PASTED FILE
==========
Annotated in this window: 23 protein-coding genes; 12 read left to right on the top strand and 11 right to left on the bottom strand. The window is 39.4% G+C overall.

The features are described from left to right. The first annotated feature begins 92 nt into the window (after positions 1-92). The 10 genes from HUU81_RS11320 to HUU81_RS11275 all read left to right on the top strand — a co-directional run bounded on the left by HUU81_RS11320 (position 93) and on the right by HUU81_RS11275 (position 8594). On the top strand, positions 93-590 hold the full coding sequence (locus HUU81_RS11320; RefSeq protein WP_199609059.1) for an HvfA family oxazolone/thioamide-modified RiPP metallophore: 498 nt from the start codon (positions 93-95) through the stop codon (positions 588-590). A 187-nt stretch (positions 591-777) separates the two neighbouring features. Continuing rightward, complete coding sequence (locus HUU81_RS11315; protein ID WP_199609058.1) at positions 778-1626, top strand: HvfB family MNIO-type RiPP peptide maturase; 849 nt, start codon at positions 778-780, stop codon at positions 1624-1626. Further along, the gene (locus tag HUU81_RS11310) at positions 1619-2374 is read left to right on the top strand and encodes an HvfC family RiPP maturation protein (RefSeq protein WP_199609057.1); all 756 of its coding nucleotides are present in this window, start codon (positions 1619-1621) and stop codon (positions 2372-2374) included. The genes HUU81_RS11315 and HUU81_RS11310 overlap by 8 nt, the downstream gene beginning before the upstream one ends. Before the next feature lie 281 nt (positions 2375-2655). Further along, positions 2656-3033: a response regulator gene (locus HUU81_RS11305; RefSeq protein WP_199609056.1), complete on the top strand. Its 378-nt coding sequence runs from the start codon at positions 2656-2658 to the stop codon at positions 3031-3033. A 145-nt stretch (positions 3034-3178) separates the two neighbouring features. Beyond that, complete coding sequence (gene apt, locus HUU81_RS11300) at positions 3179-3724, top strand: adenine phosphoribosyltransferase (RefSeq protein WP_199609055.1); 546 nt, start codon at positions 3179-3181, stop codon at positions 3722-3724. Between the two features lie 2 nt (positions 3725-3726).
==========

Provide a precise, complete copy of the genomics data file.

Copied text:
Annotated in this window: 23 protein-coding genes; 12 read left to right on the top strand and 11 right to left on the bottom strand. The window is 39.4% G+C overall.

The features are described from left to right. The first annotated feature begins 92 nt into the window (after positions 1-92). The 10 genes from HUU81_RS11320 to HUU81_RS11275 all read left to right on the top strand — a co-directional run bounded on the left by HUU81_RS11320 (position 93) and on the right by HUU81_RS11275 (position 8594). On the top strand, positions 93-590 hold the full coding sequence (locus HUU81_RS11320; RefSeq protein WP_199609059.1) for an HvfA family oxazolone/thioamide-modified RiPP metallophore: 498 nt from the start codon (positions 93-95) through the stop codon (positions 588-590). A 187-nt stretch (positions 591-777) separates the two neighbouring features. Continuing rightward, complete coding sequence (locus HUU81_RS11315; protein ID WP_199609058.1) at positions 778-1626, top strand: HvfB family MNIO-type RiPP peptide maturase; 849 nt, start codon at positions 778-780, stop codon at positions 1624-1626. Further along, the gene (locus tag HUU81_RS11310) at positions 1619-2374 is read left to right on the top strand and encodes an HvfC family RiPP maturation protein (RefSeq protein WP_199609057.1); all 756 of its coding nucleotides are present in this window, start codon (positions 1619-1621) and stop codon (positions 2372-2374) included. The genes HUU81_RS11315 and HUU81_RS11310 overlap by 8 nt, the downstream gene beginning before the upstream one ends. Before the next feature lie 281 nt (positions 2375-2655). Further along, positions 2656-3033: a response regulator gene (locus HUU81_RS11305; RefSeq protein WP_199609056.1), complete on the top strand. Its 378-nt coding sequence runs from the start codon at positions 2656-2658 to the stop codon at positions 3031-3033. A 145-nt stretch (positions 3034-3178) separates the two neighbouring features. Beyond that, complete coding sequence (gene apt, locus HUU81_RS11300) at positions 3179-3724, top strand: adenine phosphoribosyltransferase (RefSeq protein WP_199609055.1); 546 nt, start codon at positions 3179-3181, stop codon at positions 3722-3724. Between the two features lie 2 nt (positions 3725-3726).